How to answer questions without asking questions?
Last Thursday I presented at a BHBIA workshop which outlined various approaches to patient research. In a full room, pharmaceutical clients and agencies alike discussed and learned about what works and what doesn’t in the world of the new empowered patient. Healthcare research is an exciting and dynamic place to be, said Jon Freeman, director of Synovate Research when he introduced the day long session.
He was followed by presenter Adam Gac, who outlined the specific challenges of recruiting patients. Adam’s emphasis was based on his long experience and he combined more classical approaches to recruitment with examples of how to work online.
The next part of the seminar focused on observational research. I introduced this part and outlined the reasons for using these methods and what insights this can generate compared to survey or interview techniques. As a key instrument of observational research, this was followed by my session about Netnography as a method which explores the increasing universe of patient generated content. I highlighted the workings of this method by sharing details of a project we did with UCB on epilepsy in 2009. A key part of the discussion on this exciting new topic was about how to play within the ESOMAR and BHBIA code of conduct and adverse events guidelines and also whether this is a quantitative or qualitative technique. Our definition is that it is both. It allows quantitative tracking with a huge conversation universe as base, but at the same time allows for a deep and rich qualitative analysis. Also I indicated the various limitations and often sought after combinations with other types of research (such as Netno-Etno or Netno–Online Community) before handing over to Nick Leon from the Naked Eye, who demonstrated the use of co-research using video etnography with patients.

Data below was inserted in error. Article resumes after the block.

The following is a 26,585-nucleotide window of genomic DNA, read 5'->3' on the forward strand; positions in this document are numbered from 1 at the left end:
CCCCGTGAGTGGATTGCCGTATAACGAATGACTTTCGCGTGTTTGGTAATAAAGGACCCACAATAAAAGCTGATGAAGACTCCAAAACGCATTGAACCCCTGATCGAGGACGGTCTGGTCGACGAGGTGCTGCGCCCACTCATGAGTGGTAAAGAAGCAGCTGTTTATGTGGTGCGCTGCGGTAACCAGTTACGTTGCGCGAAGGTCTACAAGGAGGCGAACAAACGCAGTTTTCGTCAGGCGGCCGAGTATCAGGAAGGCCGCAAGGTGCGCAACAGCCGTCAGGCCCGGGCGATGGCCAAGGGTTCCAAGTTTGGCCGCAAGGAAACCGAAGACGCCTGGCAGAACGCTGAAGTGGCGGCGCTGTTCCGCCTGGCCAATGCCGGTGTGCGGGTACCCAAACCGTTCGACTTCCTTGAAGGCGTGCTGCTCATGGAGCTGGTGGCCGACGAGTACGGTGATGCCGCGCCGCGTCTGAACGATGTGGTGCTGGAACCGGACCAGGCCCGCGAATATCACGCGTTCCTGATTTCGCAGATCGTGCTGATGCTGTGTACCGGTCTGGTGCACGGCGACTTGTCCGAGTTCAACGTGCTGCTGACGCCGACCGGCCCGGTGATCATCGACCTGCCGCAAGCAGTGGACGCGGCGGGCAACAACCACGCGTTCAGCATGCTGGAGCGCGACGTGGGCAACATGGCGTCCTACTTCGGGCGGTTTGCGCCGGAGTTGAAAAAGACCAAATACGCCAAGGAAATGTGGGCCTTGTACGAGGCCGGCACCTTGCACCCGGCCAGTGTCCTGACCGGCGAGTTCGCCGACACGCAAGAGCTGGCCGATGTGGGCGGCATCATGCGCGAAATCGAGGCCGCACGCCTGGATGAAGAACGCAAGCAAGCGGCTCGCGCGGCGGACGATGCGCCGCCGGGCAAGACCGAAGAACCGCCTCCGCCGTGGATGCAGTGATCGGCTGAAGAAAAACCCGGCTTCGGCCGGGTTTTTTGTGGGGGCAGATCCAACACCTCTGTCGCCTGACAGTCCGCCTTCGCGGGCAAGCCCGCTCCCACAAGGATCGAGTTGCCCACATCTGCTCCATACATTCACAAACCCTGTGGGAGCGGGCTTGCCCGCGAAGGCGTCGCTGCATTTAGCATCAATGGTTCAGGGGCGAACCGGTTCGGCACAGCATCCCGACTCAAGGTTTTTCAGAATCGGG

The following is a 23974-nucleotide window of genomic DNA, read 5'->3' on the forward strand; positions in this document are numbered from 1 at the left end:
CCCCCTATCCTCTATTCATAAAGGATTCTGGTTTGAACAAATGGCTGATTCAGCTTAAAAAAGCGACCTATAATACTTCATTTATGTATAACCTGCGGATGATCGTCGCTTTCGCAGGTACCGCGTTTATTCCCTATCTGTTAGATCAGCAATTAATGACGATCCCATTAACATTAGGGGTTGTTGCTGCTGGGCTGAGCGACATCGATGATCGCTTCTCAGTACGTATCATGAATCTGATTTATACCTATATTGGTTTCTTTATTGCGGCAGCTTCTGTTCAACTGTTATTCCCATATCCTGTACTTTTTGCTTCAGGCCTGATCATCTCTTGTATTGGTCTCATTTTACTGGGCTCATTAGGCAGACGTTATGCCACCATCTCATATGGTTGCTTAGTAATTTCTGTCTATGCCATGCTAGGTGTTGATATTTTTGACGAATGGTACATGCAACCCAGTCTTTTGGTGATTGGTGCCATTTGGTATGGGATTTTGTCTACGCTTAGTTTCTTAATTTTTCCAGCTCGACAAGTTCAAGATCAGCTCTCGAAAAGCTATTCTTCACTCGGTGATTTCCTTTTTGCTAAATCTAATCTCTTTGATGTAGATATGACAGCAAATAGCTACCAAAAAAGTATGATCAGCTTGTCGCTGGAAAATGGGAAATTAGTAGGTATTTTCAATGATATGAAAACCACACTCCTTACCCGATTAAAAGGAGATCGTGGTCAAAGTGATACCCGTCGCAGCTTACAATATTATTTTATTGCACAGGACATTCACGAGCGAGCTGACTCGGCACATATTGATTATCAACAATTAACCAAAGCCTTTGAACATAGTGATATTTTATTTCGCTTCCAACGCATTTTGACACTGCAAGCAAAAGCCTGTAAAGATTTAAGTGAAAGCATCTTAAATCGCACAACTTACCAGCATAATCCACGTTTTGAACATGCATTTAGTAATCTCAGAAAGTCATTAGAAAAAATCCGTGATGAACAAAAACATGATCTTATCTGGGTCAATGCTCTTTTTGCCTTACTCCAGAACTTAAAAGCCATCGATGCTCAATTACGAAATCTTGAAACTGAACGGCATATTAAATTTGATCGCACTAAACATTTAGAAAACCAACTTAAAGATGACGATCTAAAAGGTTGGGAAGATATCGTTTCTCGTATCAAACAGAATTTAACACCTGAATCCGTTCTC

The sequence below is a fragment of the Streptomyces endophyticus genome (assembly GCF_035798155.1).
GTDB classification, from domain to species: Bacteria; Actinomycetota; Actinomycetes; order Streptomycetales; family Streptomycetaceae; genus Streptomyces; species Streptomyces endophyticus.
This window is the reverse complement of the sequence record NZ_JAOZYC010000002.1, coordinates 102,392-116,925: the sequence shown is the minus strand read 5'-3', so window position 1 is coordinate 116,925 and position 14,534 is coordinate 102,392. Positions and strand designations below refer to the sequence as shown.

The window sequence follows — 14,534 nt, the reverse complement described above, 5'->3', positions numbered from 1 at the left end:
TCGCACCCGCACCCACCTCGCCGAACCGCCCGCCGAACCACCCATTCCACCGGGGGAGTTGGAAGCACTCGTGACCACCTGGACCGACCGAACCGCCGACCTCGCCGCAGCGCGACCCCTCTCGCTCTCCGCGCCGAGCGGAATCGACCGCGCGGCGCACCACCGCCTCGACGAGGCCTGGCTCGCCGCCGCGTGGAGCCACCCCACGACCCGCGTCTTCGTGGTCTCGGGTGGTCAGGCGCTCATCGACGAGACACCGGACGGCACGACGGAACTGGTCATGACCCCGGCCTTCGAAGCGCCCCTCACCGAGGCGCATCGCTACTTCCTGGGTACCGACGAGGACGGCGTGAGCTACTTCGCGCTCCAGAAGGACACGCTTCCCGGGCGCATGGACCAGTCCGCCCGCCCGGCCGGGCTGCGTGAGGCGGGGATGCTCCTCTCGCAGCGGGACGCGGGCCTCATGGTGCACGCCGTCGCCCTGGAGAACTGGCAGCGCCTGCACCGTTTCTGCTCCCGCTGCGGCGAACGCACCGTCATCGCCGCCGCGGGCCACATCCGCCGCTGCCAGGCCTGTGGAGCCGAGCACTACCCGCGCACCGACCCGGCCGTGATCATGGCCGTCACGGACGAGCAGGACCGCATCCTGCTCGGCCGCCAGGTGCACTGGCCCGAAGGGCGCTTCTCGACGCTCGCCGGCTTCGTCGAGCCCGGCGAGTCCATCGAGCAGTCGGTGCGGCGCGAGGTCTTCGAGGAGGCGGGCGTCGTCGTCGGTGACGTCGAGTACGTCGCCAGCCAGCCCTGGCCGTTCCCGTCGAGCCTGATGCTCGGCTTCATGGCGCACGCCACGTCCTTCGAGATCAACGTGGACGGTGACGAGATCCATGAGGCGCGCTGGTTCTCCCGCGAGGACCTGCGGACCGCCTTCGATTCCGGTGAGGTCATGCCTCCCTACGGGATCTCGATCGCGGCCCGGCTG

After the final break we also covered new developments when Andy Evens demonstrated a new application on the iPhone allowing photo and video netnography. As closing, we split in 4 teams to do a group exercise and design a research approach around a particular Therapy Area and problem – and how patient research could play a role here. The focus in my team was how to use patient research to encourage patients to visits their GP in the area of erectile disfunction (ED). A very enthusiastic and rich discussion followed which was the idea close of a very useful and insightful day!